I am 31 years old, I have two children and a husband, I own my mortgage, the bank owns my house and I own very little, so why do I need to make a Will?
Interestingly, a significant number of young people when considering making a Will often don’t make one because they believe they do not own enough assets. The common misconception is “I don’t have much, so it’s not really going to matter”.
The truth is that quite often we have far more assets than we believe. Many of us have life insurance, we have superannuation (with some insurance component attached), we have some equity in a home, and we may have some small bank accounts.
Whether we realise it or not, these small amounts can actually can add up to a significant amount of money.
So, if I don’t make a Will where does this money go?
If you don’t make a valid Will, there can be significant ramifications for your family in the event of your premature death. The rules of intestacy provide that in circumstances where you die without leaving a valid Will, your spouse is entitled to the first $100,000 of your Estate. The monies remaining are then divided into thirds, with 1/3 of these funds being paid to your spouse and the other 2/3 being paid to your children. This can lead to a situation where your spouse and your children own your home together. While this sounds workable in theory, in practice, it means that it is incredibly difficult for your spouse to move freely, have access to money in the event of a necessity and may make it difficult be able to provide for the ongoing costs related to raising children. It also may have an impact on your children having access to first home owner grants and schemes in the future.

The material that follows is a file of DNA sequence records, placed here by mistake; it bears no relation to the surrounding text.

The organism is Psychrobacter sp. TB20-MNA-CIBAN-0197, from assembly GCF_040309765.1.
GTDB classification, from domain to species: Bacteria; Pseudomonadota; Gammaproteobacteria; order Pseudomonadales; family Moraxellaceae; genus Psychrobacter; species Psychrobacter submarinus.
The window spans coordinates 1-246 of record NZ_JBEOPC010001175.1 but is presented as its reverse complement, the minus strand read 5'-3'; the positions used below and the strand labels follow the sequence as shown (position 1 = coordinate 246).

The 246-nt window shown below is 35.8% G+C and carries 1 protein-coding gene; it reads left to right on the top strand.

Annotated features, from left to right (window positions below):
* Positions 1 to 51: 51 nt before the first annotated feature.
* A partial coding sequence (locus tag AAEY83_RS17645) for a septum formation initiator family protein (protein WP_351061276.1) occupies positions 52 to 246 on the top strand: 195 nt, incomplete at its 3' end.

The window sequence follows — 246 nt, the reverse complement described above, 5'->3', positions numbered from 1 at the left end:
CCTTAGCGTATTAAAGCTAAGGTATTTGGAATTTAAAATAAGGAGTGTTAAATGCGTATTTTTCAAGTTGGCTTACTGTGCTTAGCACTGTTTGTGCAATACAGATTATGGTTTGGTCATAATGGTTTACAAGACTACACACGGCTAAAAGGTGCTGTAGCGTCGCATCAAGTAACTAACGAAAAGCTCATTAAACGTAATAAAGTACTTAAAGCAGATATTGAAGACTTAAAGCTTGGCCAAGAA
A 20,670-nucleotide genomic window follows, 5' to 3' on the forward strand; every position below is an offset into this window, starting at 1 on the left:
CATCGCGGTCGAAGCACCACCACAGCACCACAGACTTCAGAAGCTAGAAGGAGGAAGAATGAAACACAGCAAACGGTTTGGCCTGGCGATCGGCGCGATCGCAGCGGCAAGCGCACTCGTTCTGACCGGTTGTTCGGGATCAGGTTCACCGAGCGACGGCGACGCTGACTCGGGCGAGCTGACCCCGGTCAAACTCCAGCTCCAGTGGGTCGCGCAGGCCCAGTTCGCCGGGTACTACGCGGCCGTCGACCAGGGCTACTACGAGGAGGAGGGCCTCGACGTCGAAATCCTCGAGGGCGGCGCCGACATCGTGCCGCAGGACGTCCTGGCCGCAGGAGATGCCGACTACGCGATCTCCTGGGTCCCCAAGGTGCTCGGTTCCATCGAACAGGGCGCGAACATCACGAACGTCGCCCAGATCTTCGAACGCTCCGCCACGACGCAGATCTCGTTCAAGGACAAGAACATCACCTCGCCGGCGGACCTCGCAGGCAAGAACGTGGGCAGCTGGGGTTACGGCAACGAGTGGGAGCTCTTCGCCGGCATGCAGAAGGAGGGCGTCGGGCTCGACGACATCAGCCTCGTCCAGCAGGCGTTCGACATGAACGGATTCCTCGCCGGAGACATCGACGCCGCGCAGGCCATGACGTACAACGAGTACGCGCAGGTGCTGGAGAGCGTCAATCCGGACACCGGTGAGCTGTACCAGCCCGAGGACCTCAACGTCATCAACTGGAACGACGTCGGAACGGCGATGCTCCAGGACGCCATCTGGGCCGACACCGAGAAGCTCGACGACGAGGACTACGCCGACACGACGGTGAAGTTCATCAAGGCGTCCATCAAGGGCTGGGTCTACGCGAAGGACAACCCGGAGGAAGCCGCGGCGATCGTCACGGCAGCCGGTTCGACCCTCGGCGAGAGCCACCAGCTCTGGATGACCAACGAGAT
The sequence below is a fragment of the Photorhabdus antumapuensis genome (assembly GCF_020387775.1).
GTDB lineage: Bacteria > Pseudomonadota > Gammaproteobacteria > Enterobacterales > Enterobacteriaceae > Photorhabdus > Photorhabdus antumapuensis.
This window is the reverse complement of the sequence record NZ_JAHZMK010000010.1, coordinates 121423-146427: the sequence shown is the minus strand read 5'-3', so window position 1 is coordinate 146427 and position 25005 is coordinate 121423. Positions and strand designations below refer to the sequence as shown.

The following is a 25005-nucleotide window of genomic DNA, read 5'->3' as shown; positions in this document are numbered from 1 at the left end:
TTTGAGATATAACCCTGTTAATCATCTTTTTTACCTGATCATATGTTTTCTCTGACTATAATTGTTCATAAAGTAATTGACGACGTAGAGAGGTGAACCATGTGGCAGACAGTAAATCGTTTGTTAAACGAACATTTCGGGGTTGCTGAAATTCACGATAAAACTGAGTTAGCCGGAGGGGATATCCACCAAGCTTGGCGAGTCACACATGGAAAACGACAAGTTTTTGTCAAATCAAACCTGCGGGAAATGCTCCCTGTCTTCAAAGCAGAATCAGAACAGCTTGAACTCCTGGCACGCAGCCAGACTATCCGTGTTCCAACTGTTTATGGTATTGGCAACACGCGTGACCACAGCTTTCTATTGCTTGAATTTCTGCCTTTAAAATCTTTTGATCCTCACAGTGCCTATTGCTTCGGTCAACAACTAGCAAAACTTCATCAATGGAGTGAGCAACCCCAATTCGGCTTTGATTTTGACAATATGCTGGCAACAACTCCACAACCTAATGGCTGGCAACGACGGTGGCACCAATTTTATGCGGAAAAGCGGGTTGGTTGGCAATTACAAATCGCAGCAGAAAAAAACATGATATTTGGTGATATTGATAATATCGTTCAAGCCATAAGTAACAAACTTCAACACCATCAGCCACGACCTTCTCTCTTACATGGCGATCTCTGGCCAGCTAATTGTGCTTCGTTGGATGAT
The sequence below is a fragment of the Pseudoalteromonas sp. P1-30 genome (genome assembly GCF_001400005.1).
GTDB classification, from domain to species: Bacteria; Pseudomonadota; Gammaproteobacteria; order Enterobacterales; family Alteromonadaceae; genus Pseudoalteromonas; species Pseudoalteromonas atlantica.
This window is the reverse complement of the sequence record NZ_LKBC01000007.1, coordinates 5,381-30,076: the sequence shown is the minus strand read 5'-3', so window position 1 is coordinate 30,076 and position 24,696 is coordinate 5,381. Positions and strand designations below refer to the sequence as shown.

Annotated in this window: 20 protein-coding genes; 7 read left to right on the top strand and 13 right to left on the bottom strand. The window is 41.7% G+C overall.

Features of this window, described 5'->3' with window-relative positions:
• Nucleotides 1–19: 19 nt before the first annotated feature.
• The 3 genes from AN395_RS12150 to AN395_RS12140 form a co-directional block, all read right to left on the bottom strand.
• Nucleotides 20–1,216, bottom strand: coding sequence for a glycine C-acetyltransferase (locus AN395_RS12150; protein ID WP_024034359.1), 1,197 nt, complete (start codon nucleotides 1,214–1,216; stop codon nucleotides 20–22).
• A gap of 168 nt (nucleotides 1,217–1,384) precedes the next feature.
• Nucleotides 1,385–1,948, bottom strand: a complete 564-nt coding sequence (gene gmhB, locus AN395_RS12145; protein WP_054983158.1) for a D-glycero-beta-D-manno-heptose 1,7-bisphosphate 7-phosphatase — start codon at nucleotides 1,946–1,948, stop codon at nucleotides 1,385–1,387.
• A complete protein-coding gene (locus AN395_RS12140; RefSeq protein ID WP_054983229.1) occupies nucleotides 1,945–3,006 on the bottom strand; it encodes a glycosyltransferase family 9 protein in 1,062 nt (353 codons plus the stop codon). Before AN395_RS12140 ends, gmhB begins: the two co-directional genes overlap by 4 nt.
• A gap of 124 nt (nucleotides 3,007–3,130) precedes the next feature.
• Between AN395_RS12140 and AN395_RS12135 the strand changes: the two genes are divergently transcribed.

The death of any family member is incredibly stressful and emotional time. The failure by a spouse to leave a Will at an age can increase the stress and anxiety for family members significantly. Making a Will is a very small step in ensuring that your family is taken care of when they really need it.
Making your wishes clear becomes even more important if you are in a second relationship where there may be more than one child or you may both be bringing children to the relationship. How you treat these children may be vastly different depending on your personal circumstances. The failure to leave a valid Will can have a disastrous impact on the assets available for your loved ones in the event of your death.
Look after those who love you most and make a Will, it is a small thing you can do that will mean so much once you are gone.